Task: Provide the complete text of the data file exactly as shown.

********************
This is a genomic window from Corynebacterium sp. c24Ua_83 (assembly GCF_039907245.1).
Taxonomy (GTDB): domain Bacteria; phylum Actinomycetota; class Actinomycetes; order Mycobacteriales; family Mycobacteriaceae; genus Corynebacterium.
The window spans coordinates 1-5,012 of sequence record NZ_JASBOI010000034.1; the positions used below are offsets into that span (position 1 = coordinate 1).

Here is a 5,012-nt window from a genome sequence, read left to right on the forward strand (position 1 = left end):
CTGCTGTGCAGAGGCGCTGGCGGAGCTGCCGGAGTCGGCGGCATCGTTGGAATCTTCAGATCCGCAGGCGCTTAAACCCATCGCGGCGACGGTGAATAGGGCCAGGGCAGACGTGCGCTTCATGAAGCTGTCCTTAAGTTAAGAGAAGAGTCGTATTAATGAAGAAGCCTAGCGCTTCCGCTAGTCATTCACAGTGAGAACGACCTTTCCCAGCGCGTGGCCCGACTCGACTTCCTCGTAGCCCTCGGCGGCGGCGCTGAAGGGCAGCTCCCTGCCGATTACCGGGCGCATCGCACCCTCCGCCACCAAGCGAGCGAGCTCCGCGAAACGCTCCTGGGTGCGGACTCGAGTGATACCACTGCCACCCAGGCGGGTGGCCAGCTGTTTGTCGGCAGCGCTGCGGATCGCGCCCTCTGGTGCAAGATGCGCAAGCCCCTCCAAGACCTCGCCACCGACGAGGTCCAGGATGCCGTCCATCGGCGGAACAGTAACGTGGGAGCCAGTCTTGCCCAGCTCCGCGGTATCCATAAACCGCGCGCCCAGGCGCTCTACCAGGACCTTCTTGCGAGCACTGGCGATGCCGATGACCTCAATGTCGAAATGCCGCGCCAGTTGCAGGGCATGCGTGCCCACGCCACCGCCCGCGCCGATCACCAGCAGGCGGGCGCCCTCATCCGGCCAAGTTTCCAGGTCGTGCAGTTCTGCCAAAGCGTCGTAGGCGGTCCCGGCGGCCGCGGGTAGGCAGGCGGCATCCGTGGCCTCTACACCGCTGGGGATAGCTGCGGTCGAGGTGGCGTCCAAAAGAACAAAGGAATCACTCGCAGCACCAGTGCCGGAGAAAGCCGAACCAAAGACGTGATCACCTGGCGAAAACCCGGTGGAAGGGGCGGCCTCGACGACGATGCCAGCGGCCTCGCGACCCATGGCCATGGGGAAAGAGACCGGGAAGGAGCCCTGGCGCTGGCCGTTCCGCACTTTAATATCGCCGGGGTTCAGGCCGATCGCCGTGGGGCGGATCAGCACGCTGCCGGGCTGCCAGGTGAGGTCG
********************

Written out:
This is a genomic window from Corynebacterium sp. c24Ua_83 (assembly GCF_039907245.1).
Taxonomy (GTDB): domain Bacteria; phylum Actinomycetota; class Actinomycetes; order Mycobacteriales; family Mycobacteriaceae; genus Corynebacterium.
The window spans coordinates 1-5,012 of sequence record NZ_JASBOI010000034.1; the positions used below are offsets into that span (position 1 = coordinate 1).

Here is a 5,012-nt window from a genome sequence, read left to right on the forward strand (position 1 = left end):
CTGCTGTGCAGAGGCGCTGGCGGAGCTGCCGGAGTCGGCGGCATCGTTGGAATCTTCAGATCCGCAGGCGCTTAAACCCATCGCGGCGACGGTGAATAGGGCCAGGGCAGACGTGCGCTTCATGAAGCTGTCCTTAAGTTAAGAGAAGAGTCGTATTAATGAAGAAGCCTAGCGCTTCCGCTAGTCATTCACAGTGAGAACGACCTTTCCCAGCGCGTGGCCCGACTCGACTTCCTCGTAGCCCTCGGCGGCGGCGCTGAAGGGCAGCTCCCTGCCGATTACCGGGCGCATCGCACCCTCCGCCACCAAGCGAGCGAGCTCCGCGAAACGCTCCTGGGTGCGGACTCGAGTGATACCACTGCCACCCAGGCGGGTGGCCAGCTGTTTGTCGGCAGCGCTGCGGATCGCGCCCTCTGGTGCAAGATGCGCAAGCCCCTCCAAGACCTCGCCACCGACGAGGTCCAGGATGCCGTCCATCGGCGGAACAGTAACGTGGGAGCCAGTCTTGCCCAGCTCCGCGGTATCCATAAACCGCGCGCCCAGGCGCTCTACCAGGACCTTCTTGCGAGCACTGGCGATGCCGATGACCTCAATGTCGAAATGCCGCGCCAGTTGCAGGGCATGCGTGCCCACGCCACCGCCCGCGCCGATCACCAGCAGGCGGGCGCCCTCATCCGGCCAAGTTTCCAGGTCGTGCAGTTCTGCCAAAGCGTCGTAGGCGGTCCCGGCGGCCGCGGGTAGGCAGGCGGCATCCGTGGCCTCTACACCGCTGGGGATAGCTGCGGTCGAGGTGGCGTCCAAAAGAACAAAGGAATCACTCGCAGCACCAGTGCCGGAGAAAGCCGAACCAAAGACGTGATCACCTGGCGAAAACCCGGTGGAAGGGGCGGCCTCGACGACGATGCCAGCGGCCTCGCGACCCATGGCCATGGGGAAAGAGACCGGGAAGGAGCCCTGGCGCTGGCCGTTCCGCACTTTAATATCGCCGGGGTTCAGGCCGATCGCCGTGGGGCGGATCAGCACGCTGCCGGGCTGCCAGGTGAGGTCG